Lifestyles of the rich and famous
Alison Sweeney works out with the EA Sports Active fitness video-game package for the Nintendo Wii. Sweeney, a mom and host of The Biggest Loser, told People magazine that the game helped her shed pregnancy pounds: "It's just a good example of how you can really get it done at home."
What Sweeney does is right on: The game's 30-day challengea month's worth of increasingly difficult strength and cardio exercisesincludes a progress tracker to help keep you motivated. The caveat: "You get out of it what you put into it," says Gregory Brown, PhD, associate professor of exercise physiology at the University of Nebraska, Kearney, so make sure you push yourself.
She likes The Clean Program, a 21-day “detox” regimen that costs $350. The program's shakes and supplements helped the Oscar winner drop the weight she gained "during a majorly fun and delicious phase," according to her blog, Goop.com. (Paltrow reportedly put on 40 pounds while pregnant.)
The program allows one filling, solid meal a daydrawn from a diet made up of mostly raw fruits and vegetables, brown rice, quinoa, fish, and nuts. But experts say the rice-protein powder and fiber shakes just make you poop, and the supplementsprobiotics, enzymes, and concentrated essential oilswon't clean out your system any better than your system can cleanse itself. "Our bodies, when we eat a healthy, balanced diet, naturally do an amazing job of detoxing," Giancoli says.
Sutter is a fan of Revolution Abdominal Cuts supplements, which contain conjugated
linoleic acid (CLA), a fatty acid found in safflower oil, red meat, and dairy products. Sutter, a star of The Bachelorette, took them while losing the 50 pounds she gained during her last pregnancy.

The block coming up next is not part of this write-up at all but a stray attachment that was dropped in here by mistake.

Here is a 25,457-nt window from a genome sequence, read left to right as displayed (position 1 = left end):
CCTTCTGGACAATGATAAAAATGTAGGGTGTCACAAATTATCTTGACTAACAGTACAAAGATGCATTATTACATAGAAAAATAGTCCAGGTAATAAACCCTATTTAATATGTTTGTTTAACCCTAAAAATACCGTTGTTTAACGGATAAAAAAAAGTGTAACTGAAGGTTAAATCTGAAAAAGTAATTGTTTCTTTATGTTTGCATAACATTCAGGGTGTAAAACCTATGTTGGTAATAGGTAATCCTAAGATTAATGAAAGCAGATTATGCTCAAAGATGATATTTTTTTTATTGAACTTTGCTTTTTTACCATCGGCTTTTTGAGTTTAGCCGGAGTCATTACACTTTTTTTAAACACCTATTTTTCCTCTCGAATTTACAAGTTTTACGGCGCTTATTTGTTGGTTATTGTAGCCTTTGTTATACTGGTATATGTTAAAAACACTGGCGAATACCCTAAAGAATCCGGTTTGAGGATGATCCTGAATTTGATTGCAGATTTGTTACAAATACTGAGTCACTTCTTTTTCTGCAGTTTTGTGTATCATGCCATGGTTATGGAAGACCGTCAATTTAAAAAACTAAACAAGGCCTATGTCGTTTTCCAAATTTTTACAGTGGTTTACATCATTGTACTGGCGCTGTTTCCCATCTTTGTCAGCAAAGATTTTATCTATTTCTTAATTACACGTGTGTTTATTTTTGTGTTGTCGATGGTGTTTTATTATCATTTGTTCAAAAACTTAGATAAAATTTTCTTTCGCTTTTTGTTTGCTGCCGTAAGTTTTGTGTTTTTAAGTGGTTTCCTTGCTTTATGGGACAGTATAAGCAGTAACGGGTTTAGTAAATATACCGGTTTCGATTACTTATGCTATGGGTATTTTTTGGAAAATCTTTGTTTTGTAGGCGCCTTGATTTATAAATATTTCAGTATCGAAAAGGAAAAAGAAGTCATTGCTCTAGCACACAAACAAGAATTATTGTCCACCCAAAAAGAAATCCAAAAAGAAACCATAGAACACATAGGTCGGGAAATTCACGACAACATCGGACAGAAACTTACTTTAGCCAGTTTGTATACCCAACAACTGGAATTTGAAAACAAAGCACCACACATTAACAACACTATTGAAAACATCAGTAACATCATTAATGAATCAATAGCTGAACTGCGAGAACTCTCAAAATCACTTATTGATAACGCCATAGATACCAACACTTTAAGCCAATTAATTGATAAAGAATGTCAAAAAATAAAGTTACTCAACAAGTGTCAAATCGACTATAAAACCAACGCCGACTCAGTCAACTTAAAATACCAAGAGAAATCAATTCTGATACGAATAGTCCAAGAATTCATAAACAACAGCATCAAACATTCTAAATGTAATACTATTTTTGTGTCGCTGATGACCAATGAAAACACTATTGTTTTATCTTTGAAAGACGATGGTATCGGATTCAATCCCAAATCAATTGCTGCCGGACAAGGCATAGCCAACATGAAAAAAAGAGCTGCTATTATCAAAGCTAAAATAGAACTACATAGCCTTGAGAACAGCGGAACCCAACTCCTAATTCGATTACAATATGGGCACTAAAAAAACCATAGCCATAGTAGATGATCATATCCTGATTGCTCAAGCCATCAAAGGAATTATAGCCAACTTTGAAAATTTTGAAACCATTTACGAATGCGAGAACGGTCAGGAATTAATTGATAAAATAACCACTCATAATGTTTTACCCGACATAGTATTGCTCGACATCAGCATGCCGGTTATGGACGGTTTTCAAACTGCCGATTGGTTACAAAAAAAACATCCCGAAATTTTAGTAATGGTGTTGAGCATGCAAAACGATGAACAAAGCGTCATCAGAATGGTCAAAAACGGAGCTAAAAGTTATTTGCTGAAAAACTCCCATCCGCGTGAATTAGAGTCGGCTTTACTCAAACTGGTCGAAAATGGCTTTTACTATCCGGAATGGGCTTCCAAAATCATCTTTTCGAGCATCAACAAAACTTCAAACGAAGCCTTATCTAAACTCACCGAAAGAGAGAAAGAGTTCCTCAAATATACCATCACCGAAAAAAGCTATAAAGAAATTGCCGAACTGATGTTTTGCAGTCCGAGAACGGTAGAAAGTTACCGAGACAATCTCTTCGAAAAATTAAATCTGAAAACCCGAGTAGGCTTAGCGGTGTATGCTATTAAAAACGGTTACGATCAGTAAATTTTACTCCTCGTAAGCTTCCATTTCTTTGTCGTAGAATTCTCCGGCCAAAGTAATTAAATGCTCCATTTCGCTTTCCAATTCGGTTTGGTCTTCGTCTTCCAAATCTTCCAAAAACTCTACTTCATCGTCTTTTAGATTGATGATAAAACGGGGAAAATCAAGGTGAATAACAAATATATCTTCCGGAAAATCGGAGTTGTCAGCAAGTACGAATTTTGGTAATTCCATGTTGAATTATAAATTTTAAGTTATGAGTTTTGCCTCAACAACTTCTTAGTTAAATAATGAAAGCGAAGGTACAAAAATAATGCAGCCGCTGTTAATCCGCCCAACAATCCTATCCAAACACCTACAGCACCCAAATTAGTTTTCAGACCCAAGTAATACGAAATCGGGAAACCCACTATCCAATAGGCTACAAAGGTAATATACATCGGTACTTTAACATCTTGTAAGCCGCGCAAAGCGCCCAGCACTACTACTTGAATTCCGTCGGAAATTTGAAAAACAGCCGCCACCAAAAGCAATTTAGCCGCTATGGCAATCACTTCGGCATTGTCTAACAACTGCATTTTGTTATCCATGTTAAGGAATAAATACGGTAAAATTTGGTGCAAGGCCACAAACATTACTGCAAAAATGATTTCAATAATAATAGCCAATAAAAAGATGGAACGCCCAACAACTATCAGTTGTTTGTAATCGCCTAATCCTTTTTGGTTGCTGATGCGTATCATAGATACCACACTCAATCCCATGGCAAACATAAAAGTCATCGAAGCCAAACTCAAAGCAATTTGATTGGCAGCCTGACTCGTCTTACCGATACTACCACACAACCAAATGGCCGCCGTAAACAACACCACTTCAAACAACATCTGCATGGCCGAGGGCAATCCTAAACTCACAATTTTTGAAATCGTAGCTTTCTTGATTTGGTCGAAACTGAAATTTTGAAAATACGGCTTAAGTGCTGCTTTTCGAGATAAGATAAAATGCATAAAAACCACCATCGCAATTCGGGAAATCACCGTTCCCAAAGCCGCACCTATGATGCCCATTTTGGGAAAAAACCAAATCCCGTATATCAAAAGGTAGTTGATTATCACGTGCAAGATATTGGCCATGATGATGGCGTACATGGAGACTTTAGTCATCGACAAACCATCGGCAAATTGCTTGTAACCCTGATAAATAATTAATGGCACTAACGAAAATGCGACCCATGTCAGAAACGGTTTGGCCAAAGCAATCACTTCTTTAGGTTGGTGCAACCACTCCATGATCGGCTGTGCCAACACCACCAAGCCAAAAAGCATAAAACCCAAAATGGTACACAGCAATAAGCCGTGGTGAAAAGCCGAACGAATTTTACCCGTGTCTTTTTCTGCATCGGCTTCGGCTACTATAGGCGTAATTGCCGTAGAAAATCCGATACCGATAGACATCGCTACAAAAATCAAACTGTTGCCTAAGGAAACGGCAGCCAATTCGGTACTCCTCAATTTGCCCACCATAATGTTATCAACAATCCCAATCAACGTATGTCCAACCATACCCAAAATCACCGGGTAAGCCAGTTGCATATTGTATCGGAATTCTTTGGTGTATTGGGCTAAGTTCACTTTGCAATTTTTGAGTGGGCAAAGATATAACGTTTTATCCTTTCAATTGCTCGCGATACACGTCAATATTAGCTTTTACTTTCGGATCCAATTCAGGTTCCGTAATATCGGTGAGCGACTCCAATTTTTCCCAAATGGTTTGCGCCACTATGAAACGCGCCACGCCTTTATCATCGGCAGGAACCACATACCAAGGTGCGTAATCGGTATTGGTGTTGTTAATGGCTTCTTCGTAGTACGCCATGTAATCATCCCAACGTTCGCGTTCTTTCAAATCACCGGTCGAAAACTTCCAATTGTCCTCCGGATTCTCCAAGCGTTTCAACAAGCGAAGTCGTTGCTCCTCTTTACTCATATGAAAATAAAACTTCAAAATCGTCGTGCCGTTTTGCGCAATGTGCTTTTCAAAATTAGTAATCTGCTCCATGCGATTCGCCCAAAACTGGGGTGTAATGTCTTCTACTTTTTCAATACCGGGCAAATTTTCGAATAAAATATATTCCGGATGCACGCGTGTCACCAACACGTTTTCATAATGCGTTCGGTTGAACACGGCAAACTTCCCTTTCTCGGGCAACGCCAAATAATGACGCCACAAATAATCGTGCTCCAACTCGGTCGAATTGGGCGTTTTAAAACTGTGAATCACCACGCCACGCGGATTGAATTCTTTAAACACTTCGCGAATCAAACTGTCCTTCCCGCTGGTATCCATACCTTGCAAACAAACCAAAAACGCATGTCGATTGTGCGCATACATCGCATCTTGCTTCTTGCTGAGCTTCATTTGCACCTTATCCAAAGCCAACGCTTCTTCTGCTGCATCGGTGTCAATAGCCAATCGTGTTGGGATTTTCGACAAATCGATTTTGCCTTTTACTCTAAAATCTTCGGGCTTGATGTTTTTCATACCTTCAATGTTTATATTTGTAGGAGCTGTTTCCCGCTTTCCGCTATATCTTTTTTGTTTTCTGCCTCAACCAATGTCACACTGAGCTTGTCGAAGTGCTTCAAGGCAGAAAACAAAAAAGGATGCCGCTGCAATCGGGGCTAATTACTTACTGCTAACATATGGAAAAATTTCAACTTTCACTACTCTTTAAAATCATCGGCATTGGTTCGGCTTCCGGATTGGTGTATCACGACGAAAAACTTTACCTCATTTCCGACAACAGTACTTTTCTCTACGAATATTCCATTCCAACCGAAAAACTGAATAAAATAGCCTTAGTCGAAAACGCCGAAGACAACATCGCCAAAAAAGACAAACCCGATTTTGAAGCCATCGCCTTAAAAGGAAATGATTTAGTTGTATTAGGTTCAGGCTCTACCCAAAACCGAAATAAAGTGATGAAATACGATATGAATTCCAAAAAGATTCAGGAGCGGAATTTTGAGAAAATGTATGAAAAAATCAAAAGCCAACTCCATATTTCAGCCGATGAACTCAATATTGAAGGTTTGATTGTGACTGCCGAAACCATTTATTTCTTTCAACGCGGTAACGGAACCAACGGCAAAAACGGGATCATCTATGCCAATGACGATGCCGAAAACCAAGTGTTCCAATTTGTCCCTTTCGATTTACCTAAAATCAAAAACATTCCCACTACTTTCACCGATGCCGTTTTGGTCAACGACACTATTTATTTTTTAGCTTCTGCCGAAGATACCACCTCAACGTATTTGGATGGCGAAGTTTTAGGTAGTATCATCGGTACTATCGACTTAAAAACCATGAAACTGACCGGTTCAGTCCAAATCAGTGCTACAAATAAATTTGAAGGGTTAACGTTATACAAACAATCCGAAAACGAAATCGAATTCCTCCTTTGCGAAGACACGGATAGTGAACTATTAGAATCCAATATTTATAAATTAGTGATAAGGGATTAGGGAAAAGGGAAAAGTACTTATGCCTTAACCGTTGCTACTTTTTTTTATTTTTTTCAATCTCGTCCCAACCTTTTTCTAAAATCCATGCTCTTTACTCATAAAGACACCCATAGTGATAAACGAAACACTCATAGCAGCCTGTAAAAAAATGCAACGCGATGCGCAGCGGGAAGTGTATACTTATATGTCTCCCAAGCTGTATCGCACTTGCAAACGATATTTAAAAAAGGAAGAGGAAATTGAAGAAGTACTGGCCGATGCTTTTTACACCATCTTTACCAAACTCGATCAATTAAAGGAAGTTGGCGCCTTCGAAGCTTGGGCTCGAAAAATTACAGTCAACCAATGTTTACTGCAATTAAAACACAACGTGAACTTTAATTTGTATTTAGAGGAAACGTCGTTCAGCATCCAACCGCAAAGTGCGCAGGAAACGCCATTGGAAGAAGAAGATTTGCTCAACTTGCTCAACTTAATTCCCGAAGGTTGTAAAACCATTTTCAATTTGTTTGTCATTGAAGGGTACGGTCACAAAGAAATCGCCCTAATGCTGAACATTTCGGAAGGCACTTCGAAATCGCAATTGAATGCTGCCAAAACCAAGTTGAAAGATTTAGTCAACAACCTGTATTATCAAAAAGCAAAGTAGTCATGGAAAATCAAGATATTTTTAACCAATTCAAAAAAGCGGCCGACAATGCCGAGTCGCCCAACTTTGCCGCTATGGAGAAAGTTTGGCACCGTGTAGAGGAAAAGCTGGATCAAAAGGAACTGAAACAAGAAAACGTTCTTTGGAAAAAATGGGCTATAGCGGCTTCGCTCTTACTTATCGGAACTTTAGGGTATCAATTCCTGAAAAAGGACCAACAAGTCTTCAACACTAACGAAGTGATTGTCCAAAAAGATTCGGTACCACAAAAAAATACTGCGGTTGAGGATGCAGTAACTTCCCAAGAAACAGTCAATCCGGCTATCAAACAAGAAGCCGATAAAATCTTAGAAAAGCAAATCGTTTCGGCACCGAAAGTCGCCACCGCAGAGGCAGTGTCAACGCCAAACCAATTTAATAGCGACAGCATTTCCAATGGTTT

Research suggests that CLA may help you lose body fat and increase lean body mass. But, at almost $70 a month, the supplements cost more than most gym memberships. In addition, they may lead to an increase in inflammation inside your body, studies show. "You’re better off incorporating natural sources of CLA, like dairy and grass-fed beef, into your diet," says Frances Largeman-Roth, RD, Health’s Senior Food and Nutrition Editor and author of Feed the Belly.
Somers, 63, touts bioidentical hormone replacement (HRT) therapy—plant-derived estrogen and progesterone that have the same chemical makeup as the body's hormones. Her goal: combat the "Seven Dwarves of MenopauseItchy, Bitchy, Sleepy, Sweaty, Bloated, Forgetful, and All Dried Up."
Many bioidenticals are not Food and Drug Administration (FDA)–approved so there's no guarantee that they’re safe or effective, let alone more so than conventional HRT, according to Nanette Santoro, MD, chairwoman of OB-GYN at the University of Colorado, Denver School of Medicine. There are proponents of bioidenticals besides Somers, but the North American Menopause Society cautions against them. Before you start any kind of hormone therapy, talk with your doc about your health profile and whether the risks are outweighed by the benefits.